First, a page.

Ah, mushrooms. You either love them or hate them. You view them as a delicious addition to your meal, or a terribly gross fungus. Which isn’t so wrong… they are indeed a fungus. Either way, we’ve long known the humble mushroom is very good for human health. Mushrooms are high in antioxidants, iron, vitamin D, fiber, and a whole lot of other nutrients.1 But then there’s the super-daddy of mushrooms, the King of fungi, the emperor of toadstools… the one they call “The Wild Chaga Mushroom”. He may be the most unattractive mushroom you’ll ever come across, but he’s also the most beneficial.
So, What Is The Wild Chaga Mushroom?
Well, the inonotus obliquus – or Chaga mushroom – is formed from a non-toxic parasitic fungus that grows on Birch trees in the Northern Hemisphere. They tend to prefer harsh, cold climates like that of Alaska, Canada, and Siberia.2 But, the Chaga is unique. It doesn’t take on the cute toadstool shape of a button mushroom, nor the bean sprout appearance of an enoki. Nope. Instead, it looks like a big, black tree scab. It’s hard, cracked outer shell gives it an appearance similar to burnt charcoal, though its golden interior lends a touch more pizzazz.
But What Makes Chaga So Special?
Turns out, the Chaga mushroom has long been used in folk medicine – particularly in Siberia – as a treatment for stomach issues, skin conditions, and stress. This tradition has continued into modern times with the Russians, Poles, and many Baltic nations using Chaga to help fight against abnormal tissue growth and chronic blood sugar conditions.3 In fact, the famed Russian novelist Aleksandr Solzhenitsyn put Chaga on the world stage in his Nobel-winning novel “The Cancer Ward” (1968), where a doctor discovers Russian peasants using Chaga to treat their illnesses.4 Ironically, this medicinal mushroom will ultimately kill the tree on which it lives, yet its most researched angle in modern medicine is its potential to fight against abnormal tissue growth in humans.
Now, Let’s Explore Some Of Chaga’s Most Exciting Qualities:
1. They May Aid Your Digestive System
As with all mushrooms, Chaga mushrooms are full of dietary fiber. But compared to the average white mushroom, Chaga has almost 100 times the fiber!56 Now, fiber is essential for your digestive system. Instead of being used as energy, it goes right through you, so it can aid your digestive processes. This happens in two ways –
- Soluble fiber forms a gel that slows down digestion, helping more nutrients to be absorbed
- And insoluble fiber creates a heavier, softer waste product that easily moves through the digestive tract, preventing constipation
High-fiber foods also tend to have a lower glycemic index value, which keeps you feeling fuller for longer and keeps your blood sugars balanced.
2. They May Protect You From Cellular Damage
Chaga extract has proven itself to be a rather trusty antioxidant. The National Institute of Health (NIH) developed a unit for measuring antioxidants called ORAC or Oxygen Radical Absorbance. The pretty famous acai berry, a very potent antioxidant, is rated 102,700 on the ORAC scale while Chaga is rated around 146,700!78 Antioxidants are important in everyday life to fight off cellular damage caused by free radicals in the environment. This damage can not only accelerate aging but it can also trigger diseases due to the cell damage they cause.9 In one study using Chaga extract, researchers found the mushroom created a 40% reduction in free radical stress, concluding the Chaga mushroom may offer good cellular protection against DNA damage.10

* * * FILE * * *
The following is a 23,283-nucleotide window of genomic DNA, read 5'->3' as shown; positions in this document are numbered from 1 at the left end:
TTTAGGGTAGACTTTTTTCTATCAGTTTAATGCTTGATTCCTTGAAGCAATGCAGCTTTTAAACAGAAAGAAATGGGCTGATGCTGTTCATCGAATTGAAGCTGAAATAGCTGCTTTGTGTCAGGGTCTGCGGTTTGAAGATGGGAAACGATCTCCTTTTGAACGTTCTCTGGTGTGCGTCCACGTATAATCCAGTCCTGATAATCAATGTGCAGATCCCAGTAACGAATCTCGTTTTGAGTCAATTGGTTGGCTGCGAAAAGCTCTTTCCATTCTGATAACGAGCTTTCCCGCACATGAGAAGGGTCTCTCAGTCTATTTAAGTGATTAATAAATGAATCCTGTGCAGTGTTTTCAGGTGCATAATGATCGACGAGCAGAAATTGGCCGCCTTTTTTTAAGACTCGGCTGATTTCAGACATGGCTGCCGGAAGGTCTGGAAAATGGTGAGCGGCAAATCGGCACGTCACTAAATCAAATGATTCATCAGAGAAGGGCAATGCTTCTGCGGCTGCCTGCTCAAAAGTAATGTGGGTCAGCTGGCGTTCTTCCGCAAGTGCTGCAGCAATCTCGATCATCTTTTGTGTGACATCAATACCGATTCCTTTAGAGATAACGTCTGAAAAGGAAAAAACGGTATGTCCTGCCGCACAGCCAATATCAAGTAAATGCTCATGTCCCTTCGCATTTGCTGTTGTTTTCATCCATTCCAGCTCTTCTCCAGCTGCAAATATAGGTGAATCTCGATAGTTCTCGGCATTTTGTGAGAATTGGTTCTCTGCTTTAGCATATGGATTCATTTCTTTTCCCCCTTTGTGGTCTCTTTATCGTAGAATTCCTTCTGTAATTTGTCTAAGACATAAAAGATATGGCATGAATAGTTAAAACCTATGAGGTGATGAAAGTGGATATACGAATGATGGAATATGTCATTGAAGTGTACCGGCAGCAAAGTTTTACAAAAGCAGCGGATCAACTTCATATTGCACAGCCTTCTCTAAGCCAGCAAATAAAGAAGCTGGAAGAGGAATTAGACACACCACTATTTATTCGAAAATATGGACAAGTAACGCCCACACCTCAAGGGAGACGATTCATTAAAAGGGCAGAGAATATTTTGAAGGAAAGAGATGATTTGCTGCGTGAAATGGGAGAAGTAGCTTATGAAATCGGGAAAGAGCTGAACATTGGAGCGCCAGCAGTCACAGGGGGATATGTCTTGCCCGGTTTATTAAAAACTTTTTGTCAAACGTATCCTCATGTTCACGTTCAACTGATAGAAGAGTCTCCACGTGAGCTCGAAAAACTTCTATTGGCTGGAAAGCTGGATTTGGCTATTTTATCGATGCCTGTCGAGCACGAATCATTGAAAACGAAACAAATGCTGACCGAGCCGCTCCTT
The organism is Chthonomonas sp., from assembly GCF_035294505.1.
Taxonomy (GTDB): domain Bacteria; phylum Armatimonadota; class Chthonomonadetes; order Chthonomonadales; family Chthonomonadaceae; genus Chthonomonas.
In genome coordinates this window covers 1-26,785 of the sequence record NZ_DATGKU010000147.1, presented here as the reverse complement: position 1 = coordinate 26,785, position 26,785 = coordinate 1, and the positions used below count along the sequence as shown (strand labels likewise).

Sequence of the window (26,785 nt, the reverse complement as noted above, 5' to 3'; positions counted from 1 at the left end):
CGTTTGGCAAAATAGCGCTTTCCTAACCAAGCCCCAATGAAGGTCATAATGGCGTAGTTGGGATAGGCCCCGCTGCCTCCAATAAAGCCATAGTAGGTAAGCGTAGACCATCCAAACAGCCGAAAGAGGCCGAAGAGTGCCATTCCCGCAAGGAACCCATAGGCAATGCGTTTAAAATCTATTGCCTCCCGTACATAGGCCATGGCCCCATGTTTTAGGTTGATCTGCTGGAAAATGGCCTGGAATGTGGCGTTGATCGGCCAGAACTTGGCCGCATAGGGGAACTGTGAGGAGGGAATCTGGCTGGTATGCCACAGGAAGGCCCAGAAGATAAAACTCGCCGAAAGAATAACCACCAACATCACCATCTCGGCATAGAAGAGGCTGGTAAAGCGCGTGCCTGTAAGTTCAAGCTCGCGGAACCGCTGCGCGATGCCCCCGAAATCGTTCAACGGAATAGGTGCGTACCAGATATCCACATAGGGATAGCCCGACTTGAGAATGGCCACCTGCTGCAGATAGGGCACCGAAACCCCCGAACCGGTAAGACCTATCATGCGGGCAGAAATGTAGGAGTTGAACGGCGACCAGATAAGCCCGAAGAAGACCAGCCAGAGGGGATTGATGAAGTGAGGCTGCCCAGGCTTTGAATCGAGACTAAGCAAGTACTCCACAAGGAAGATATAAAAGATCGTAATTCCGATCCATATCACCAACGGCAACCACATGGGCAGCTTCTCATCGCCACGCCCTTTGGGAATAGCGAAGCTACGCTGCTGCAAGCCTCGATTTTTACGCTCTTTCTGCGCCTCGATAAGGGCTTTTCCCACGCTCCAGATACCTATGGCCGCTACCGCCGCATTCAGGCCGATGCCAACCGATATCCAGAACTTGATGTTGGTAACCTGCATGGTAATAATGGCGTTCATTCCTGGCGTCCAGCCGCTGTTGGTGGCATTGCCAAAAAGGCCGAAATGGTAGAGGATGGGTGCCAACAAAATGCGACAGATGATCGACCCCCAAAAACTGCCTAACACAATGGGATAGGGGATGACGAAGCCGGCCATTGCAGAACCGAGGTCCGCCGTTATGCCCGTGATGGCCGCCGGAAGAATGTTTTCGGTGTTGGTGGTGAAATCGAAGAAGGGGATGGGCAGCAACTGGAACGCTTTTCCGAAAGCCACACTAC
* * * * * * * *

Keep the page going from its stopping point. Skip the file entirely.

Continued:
3. They May Be An Effective Antiviral
Another wonderful aspect of the Chaga mushroom for human health is its ability to help the immune system against viral attack. A Russian study found that the Chaga fungus might be successfully used in the future of antiviral medications, especially for hindering immunodeficiency viruses.11 For those who seem to battle the dreaded flu each and every winter, there’s also hope for you. Another clinical study found Chaga extract had a 100% success rate for blocking human influenza viruses A and B.
So, How Do I Eat This Interesting Delicacy?
Thankfully, you’ll no longer need to hightail it to Siberia and take an ax to a birch tree to find the best medicinal mushrooms. You can easily buy dried Chaga, both online or from good health food stores. The best way to consume Chaga is by making a mushroom tea (or as the Finnish call it – a Chaga coffee). Chaga is indigestible unless prepared in a certain way, and only by digesting it can you get access to those “magical” nutrients. The easiest way to do this is by boiling it. Chaga needs to be dried before you can use it. And it needs to be cleaned of all the birch bark, but if you’re buying online this will most likely be done for you. The following recipe takes some time, but if you’ve got an hour to spare, it’s definitely worth it.
Making Chaga Tea
- Add chunks of Chaga* to a pot of water and then bring to a boil. Keep the lid on to ensure none of the nutrients escape as steam.
- Simmer the Chaga for at least one hour. The water will take on a nice red-brown hue.
- Strain the tea into your cup.
- Feel free to add a little raw honey to taste.
*Roughly 10 grams of mushroom chunks per serving. The best part? You can reuse these Chaga chunks a few times before they run out of their “magical juju”. Just store them in a glass jar in the refrigerator, with no lid.
A Final Thought …
It’s important to note that most clinical testing so far has been done on human cells, in a lab, not on live test subjects. More research is certainly needed, though the prospects are very exciting. Most definitely speak to your doctor if you’re unsure about drinking Chaga tea with any of your current medications.
For more health wisdom from Eastern philosophies and the Urban Monk, keep reading here: